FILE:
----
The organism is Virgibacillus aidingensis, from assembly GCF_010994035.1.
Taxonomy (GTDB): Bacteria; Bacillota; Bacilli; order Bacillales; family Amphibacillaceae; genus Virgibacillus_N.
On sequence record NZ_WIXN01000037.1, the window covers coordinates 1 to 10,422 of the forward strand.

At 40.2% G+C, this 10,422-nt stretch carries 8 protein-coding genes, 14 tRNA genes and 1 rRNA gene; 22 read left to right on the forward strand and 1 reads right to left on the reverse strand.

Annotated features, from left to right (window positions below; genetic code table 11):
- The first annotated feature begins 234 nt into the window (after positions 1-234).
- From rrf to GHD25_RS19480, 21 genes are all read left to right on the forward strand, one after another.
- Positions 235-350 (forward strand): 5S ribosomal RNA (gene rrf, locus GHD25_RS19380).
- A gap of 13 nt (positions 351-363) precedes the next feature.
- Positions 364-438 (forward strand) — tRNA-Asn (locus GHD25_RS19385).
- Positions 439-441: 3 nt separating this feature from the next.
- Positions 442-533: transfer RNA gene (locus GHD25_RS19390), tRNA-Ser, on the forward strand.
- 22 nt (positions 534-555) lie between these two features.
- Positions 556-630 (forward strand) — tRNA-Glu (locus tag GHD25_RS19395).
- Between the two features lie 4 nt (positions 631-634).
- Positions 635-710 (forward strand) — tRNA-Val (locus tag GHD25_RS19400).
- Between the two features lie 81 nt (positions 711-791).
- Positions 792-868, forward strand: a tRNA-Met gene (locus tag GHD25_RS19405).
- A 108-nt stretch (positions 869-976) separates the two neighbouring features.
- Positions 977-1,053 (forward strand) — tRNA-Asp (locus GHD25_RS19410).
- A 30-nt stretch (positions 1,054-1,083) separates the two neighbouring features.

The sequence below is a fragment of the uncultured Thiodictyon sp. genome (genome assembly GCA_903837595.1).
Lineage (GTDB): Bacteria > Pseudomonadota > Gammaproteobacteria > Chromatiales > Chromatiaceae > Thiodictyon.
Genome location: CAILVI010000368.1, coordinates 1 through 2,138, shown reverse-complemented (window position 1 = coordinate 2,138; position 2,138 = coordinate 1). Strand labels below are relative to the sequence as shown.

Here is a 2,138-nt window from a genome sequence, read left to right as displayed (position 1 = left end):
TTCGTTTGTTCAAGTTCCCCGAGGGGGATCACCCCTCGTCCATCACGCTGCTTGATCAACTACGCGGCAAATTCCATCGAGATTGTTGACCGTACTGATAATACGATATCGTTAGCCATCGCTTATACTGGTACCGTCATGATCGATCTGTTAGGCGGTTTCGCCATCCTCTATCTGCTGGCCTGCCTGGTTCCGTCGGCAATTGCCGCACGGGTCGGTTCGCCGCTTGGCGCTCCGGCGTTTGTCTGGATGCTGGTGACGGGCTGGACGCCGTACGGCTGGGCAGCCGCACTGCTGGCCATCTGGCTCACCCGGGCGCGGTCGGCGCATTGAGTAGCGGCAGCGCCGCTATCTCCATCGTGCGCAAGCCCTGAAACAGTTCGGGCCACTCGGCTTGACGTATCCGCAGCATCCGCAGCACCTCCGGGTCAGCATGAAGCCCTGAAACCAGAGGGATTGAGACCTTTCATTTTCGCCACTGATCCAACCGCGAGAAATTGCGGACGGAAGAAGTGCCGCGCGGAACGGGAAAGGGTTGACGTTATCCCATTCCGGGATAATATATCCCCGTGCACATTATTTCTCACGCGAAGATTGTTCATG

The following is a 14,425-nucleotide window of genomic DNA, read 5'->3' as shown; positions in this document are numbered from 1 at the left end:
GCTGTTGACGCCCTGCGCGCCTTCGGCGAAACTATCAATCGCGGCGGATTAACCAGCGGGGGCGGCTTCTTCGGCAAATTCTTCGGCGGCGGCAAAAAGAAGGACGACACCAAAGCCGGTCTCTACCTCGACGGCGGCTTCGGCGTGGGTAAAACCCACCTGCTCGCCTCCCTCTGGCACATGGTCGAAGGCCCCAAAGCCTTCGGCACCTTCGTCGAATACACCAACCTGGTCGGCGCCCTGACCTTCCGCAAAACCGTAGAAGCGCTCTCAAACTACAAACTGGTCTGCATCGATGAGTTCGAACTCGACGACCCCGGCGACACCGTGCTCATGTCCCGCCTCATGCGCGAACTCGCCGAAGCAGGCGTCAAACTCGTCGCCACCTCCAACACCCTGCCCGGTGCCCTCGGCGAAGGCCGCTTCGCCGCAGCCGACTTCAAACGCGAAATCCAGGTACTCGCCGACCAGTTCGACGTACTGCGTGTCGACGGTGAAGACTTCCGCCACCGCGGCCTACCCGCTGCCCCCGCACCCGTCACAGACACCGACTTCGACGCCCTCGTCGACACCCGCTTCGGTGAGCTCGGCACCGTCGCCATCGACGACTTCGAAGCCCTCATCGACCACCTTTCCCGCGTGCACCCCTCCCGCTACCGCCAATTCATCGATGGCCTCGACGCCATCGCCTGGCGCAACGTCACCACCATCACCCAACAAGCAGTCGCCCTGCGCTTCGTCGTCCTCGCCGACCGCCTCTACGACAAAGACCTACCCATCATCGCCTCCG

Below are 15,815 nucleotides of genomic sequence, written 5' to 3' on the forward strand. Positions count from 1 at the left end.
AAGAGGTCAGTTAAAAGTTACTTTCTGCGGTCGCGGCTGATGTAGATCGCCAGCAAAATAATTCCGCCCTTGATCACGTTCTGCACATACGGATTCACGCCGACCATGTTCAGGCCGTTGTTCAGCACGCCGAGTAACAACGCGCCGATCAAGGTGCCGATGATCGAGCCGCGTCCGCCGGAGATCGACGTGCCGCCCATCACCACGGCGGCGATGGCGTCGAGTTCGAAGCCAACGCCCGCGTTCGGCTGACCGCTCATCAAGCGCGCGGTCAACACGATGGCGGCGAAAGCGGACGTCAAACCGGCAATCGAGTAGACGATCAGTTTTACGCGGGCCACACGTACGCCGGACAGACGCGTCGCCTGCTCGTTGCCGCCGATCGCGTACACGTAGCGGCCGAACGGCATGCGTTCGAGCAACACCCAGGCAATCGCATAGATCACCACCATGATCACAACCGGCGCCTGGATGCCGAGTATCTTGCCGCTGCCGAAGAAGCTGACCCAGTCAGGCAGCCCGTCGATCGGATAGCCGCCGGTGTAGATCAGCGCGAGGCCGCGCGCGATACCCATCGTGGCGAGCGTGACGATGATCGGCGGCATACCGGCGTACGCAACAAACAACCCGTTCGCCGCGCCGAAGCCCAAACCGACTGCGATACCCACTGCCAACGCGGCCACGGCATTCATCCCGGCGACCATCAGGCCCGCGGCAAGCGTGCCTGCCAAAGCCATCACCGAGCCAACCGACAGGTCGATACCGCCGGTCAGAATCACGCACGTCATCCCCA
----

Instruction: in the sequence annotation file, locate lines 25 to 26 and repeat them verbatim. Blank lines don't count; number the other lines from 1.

Here is a 2,138-nt window from a genome sequence, read left to right as displayed (position 1 = left end):
TTCGTTTGTTCAAGTTCCCCGAGGGGGATCACCCCTCGTCCATCACGCTGCTTGATCAACTACGCGGCAAATTCCATCGAGATTGTTGACCGTACTGATAATACGATATCGTTAGCCATCGCTTATACTGGTACCGTCATGATCGATCTGTTAGGCGGTTTCGCCATCCTCTATCTGCTGGCCTGCCTGGTTCCGTCGGCAATTGCCGCACGGGTCGGTTCGCCGCTTGGCGCTCCGGCGTTTGTCTGGATGCTGGTGACGGGCTGGACGCCGTACGGCTGGGCAGCCGCACTGCTGGCCATCTGGCTCACCCGGGCGCGGTCGGCGCATTGAGTAGCGGCAGCGCCGCTATCTCCATCGTGCGCAAGCCCTGAAACAGTTCGGGCCACTCGGCTTGACGTATCCGCAGCATCCGCAGCACCTCCGGGTCAGCATGAAGCCCTGAAACCAGAGGGATTGAGACCTTTCATTTTCGCCACTGATCCAACCGCGAGAAATTGCGGACGGAAGAAGTGCCGCGCGGAACGGGAAAGGGTTGACGTTATCCCATTCCGGGATAATATATCCCCGTGCACATTATTTCTCACGCGAAGATTGTTCATG